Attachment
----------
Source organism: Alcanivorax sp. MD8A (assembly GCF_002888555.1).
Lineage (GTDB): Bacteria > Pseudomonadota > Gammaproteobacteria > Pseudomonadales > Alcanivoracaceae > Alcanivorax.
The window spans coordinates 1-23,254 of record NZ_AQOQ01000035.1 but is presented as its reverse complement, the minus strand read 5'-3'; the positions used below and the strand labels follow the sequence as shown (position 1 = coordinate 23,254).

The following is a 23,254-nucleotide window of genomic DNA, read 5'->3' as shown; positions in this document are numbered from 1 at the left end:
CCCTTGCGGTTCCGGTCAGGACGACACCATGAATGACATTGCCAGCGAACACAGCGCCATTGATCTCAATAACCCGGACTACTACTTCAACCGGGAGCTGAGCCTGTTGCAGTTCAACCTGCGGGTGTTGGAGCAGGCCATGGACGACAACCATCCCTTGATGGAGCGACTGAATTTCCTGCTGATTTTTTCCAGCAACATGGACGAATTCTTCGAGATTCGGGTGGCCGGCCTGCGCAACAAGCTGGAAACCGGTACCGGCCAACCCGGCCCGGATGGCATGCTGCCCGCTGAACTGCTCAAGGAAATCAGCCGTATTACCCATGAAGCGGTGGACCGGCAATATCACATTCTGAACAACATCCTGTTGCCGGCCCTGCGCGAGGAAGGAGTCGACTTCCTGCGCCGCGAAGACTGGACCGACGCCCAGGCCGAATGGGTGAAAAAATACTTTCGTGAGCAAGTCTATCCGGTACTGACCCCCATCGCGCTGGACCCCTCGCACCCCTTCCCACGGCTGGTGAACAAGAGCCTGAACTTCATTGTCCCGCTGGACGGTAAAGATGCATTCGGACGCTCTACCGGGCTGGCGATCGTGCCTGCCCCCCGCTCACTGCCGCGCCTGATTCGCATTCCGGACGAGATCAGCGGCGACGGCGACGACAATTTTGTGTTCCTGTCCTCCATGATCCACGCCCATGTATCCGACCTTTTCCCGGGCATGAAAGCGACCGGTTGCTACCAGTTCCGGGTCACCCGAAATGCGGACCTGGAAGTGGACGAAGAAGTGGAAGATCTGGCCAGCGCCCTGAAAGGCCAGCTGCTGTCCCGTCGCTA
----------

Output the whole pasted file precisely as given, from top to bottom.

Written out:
Source organism: Alcanivorax sp. MD8A (assembly GCF_002888555.1).
Lineage (GTDB): Bacteria > Pseudomonadota > Gammaproteobacteria > Pseudomonadales > Alcanivoracaceae > Alcanivorax.
The window spans coordinates 1-23,254 of record NZ_AQOQ01000035.1 but is presented as its reverse complement, the minus strand read 5'-3'; the positions used below and the strand labels follow the sequence as shown (position 1 = coordinate 23,254).

The following is a 23,254-nucleotide window of genomic DNA, read 5'->3' as shown; positions in this document are numbered from 1 at the left end:
CCCTTGCGGTTCCGGTCAGGACGACACCATGAATGACATTGCCAGCGAACACAGCGCCATTGATCTCAATAACCCGGACTACTACTTCAACCGGGAGCTGAGCCTGTTGCAGTTCAACCTGCGGGTGTTGGAGCAGGCCATGGACGACAACCATCCCTTGATGGAGCGACTGAATTTCCTGCTGATTTTTTCCAGCAACATGGACGAATTCTTCGAGATTCGGGTGGCCGGCCTGCGCAACAAGCTGGAAACCGGTACCGGCCAACCCGGCCCGGATGGCATGCTGCCCGCTGAACTGCTCAAGGAAATCAGCCGTATTACCCATGAAGCGGTGGACCGGCAATATCACATTCTGAACAACATCCTGTTGCCGGCCCTGCGCGAGGAAGGAGTCGACTTCCTGCGCCGCGAAGACTGGACCGACGCCCAGGCCGAATGGGTGAAAAAATACTTTCGTGAGCAAGTCTATCCGGTACTGACCCCCATCGCGCTGGACCCCTCGCACCCCTTCCCACGGCTGGTGAACAAGAGCCTGAACTTCATTGTCCCGCTGGACGGTAAAGATGCATTCGGACGCTCTACCGGGCTGGCGATCGTGCCTGCCCCCCGCTCACTGCCGCGCCTGATTCGCATTCCGGACGAGATCAGCGGCGACGGCGACGACAATTTTGTGTTCCTGTCCTCCATGATCCACGCCCATGTATCCGACCTTTTCCCGGGCATGAAAGCGACCGGTTGCTACCAGTTCCGGGTCACCCGAAATGCGGACCTGGAAGTGGACGAAGAAGTGGAAGATCTGGCCAGCGCCCTGAAAGGCCAGCTGCTGTCCCGTCGCTA